The solubility, S, of a salt may be defined as the molality of a saturated solution of that salt, and, for a relatively insoluble salt, may be estimated from the standard potential of the appropriate cell.
For a general salt of low solubility, represented by MX, the solubility may be discussed in terms of the solubility equilibrium:
MX(s) ↔ M+(aq) + X–(aq) Ks = a(M+) a(X–)
where the activities are those of the saturated solution (i.e. at equilibrium).
Note that in the expression for Ks, the activity of MX has been taken as one, as it is a solid. The equilibrium constant Ks is called the solubility constant (or solubility product) of the salt. When the solubility of the salt is so low that the mean activity coefficient, γ± , is approximately equal to one even in the saturated solution, then from the definition of activity we may write a ≈ b/bº.
However, in the saturated solution, b = S (from the definition of S)
Thus, since bº = 1
Ks ≈ S2
( and clearly S ≈ √Ks )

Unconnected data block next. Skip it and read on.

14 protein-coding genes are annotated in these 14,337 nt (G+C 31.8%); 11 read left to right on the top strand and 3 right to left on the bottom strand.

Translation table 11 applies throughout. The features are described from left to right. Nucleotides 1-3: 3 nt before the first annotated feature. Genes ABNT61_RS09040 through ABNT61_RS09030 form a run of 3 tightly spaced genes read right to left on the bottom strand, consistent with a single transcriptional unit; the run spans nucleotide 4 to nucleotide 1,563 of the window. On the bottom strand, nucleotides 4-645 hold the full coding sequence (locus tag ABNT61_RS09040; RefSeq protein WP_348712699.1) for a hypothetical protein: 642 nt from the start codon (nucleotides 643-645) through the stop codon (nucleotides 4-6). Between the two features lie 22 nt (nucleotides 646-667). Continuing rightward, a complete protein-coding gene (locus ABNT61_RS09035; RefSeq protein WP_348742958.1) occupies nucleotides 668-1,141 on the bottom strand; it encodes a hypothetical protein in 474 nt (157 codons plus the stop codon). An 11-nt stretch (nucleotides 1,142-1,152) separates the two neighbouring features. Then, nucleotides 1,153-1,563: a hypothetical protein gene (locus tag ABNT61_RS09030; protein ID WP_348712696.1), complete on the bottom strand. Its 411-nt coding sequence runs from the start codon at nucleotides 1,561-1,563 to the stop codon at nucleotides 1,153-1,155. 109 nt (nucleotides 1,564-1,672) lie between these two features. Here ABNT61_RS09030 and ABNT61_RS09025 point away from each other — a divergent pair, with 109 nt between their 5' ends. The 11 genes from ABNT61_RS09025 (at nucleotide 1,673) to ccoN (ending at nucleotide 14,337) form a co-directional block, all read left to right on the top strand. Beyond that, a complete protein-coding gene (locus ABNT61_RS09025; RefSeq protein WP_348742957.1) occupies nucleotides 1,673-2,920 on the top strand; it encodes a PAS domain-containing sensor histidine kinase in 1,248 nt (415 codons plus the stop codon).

Thus it is possible to estimate S from the standard potential of a cell with an overall cell reaction corresponding to the solubility equilibrium (as Ks may be obtained from the relation ln K = νFEº/RT )
For Example, to estimate the solubility of cadmium hydroxide, Cd(OH)2 , we need to consider the solubility equilibrium
Cd(OH)2 (s) ↔ Cd2+(aq) + 2OH –(aq)
which can be expressed as the difference of the following half equations:
Cd(OH)2 (s) + 2e– → Cd (s) + 2OH –(aq) Eº = – 0.81 V
Cd2+(aq) + 2e– → Cd (s) Eº = – 0.40 V
So the cell potential, Eº, is – 0.81 – (- 0.40) = – 0.41 V. For this reaction, ν = 2. From here, calculation of Ks and then S is a trivial matter of substituting the correct values into the equations given above.